Road rage: Are we paying the price for a decision not taken?


Two tragic accidents, in less than two days, have snatched away the lives of four innocent people. On late Saturday night, two police constables on nakabandi duty along the Margao-Colva road were killed by a speeding car that rammed into them. In the second accident at Gandhinagar, Raia, a speeding car dashed a two-wheeler killing the 35-year-old rider and his wife flinging them off the road.

These are horrific and fatal accidents caused due to rash and negligent driving. In split seconds, two young police constables who were religiously doing their night duty along the roadside became victims of someone’s car rage. One of the constables who died is survived by his wife and two young children, while the other constable's wife is expecting their first child. The Raia couple has a 10-year-old daughter waiting for them back home.

Locals at the sites of both accidents alleged that the drivers of the speeding cars were intoxicated. The question is, has the State failed to do justice to road violators by indefinitely deferring implementation of the new Motor Vehicles Act?

The new Act came into force on September 1, 2019, across India, prescribing stringent fines, penalties and jail terms for traffic violators. In Goa, the thinking of our lawmakers has been surprisingly different. A section of ministers in the Goa cabinet not only managed to suppress implementation of the new rules but succeeded in deferring it for over two years to protect political interests, against the understanding that the hefty fines could result in a public backlash.

In a cabinet meeting held in January 2021, two cabinet ministers opposed implementation on the pretext of poor road conditions, even overriding the transport minister's argument that the new rules are a means to control violations. A few months later, Chief Minister Pramod Sawant announced that the new rules are being kept on hold because of the pandemic situation and the existing financial burden on people.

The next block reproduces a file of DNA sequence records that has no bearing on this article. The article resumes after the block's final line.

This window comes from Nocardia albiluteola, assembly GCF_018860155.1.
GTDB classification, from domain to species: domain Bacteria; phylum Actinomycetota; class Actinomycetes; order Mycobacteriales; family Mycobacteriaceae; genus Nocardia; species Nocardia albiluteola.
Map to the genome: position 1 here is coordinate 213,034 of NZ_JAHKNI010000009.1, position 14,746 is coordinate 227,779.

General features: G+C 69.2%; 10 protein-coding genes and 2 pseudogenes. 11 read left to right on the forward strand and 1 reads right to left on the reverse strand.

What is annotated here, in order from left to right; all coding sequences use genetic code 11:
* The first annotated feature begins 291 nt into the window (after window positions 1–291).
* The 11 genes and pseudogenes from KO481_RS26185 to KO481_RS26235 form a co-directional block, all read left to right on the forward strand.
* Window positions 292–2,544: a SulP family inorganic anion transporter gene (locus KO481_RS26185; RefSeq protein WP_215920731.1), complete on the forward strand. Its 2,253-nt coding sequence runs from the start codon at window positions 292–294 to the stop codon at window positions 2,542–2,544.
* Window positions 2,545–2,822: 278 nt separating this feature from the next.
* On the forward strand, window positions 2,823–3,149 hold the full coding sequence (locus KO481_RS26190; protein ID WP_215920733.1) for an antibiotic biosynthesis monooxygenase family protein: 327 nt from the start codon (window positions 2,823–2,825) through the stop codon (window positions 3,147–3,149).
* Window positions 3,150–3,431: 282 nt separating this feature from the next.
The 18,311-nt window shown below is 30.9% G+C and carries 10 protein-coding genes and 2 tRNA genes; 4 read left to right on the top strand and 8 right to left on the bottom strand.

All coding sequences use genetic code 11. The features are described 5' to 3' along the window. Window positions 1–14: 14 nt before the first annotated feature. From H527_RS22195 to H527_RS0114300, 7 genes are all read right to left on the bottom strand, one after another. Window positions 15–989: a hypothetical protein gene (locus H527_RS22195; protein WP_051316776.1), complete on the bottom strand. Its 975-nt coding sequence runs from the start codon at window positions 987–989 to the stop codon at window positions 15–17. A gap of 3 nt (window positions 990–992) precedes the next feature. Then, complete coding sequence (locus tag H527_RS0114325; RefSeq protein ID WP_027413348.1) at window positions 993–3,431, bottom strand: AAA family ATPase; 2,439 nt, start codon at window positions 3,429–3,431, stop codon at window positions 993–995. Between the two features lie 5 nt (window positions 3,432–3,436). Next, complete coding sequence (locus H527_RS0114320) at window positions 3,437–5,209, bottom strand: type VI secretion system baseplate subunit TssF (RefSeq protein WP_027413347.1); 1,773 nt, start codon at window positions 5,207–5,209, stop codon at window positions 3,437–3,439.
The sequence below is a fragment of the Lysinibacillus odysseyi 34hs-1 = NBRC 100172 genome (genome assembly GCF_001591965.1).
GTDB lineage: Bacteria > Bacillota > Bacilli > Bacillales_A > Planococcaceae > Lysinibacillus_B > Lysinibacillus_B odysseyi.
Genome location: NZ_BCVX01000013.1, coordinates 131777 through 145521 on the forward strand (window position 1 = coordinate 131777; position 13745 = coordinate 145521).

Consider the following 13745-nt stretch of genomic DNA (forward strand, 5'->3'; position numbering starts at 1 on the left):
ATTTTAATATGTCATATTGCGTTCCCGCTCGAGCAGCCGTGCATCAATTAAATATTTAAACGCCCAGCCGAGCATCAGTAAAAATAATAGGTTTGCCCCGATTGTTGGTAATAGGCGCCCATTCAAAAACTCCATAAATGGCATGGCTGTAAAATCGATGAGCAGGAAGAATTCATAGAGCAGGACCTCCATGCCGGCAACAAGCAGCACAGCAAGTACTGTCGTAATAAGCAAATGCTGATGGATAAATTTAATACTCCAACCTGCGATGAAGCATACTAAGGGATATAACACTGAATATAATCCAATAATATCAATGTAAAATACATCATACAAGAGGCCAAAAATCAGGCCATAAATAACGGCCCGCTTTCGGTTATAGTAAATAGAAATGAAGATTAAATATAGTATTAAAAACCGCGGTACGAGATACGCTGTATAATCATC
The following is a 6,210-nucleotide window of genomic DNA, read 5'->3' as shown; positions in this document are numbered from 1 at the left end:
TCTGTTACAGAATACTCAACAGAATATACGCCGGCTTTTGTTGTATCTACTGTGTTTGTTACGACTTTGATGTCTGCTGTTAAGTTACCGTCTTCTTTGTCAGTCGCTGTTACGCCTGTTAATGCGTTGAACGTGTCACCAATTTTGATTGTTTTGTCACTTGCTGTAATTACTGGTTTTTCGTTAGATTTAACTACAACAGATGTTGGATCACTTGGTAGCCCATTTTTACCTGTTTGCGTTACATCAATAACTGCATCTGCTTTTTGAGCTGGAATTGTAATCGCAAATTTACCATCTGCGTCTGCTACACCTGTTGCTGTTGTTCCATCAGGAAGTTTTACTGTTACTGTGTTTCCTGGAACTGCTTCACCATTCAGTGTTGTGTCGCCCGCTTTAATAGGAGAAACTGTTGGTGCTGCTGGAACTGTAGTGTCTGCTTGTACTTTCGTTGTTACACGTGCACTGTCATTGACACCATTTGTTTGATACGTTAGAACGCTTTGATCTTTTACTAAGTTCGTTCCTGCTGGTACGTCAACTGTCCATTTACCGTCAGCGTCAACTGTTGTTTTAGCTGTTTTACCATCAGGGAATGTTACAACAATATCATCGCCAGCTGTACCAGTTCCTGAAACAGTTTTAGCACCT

For rash and negligent driving, the new traffic rules prescribe fines between Rs 1,000 and Rs 5,000 and/or six months to 1-year in prison besides seizure of license. Stringent rules could be the only deterrent in States like Goa where road policing is patchy, inconsistent and entangled in corruption, and where enforcement considers fining helmetless riders as the only way to control road fatalities.  

The question before us is about securing lives and disciplining violators. We can't understand why the government and a section of its selfish-minded ministers are trying to shield irresponsible elements in society that do not respect and value lives. If pandemic and the financial burden is offered as an excuse to 'quarantine' the new laws, let us remind the CM and a few of his voter-centric ministers that it is only the more affluent and those with deep pockets who can afford to be rash with their flashy four-wheelers. The victims are the common citizens who rely on their two-wheelers to take them home. So, who is the government shielding? By keeping the implementation of the new Motor Vehicles Act in abeyance, a grave injustice is done to the righteous law-abiding citizens of Goa. There is blood on the hands of those who are shielding lawbreakers.

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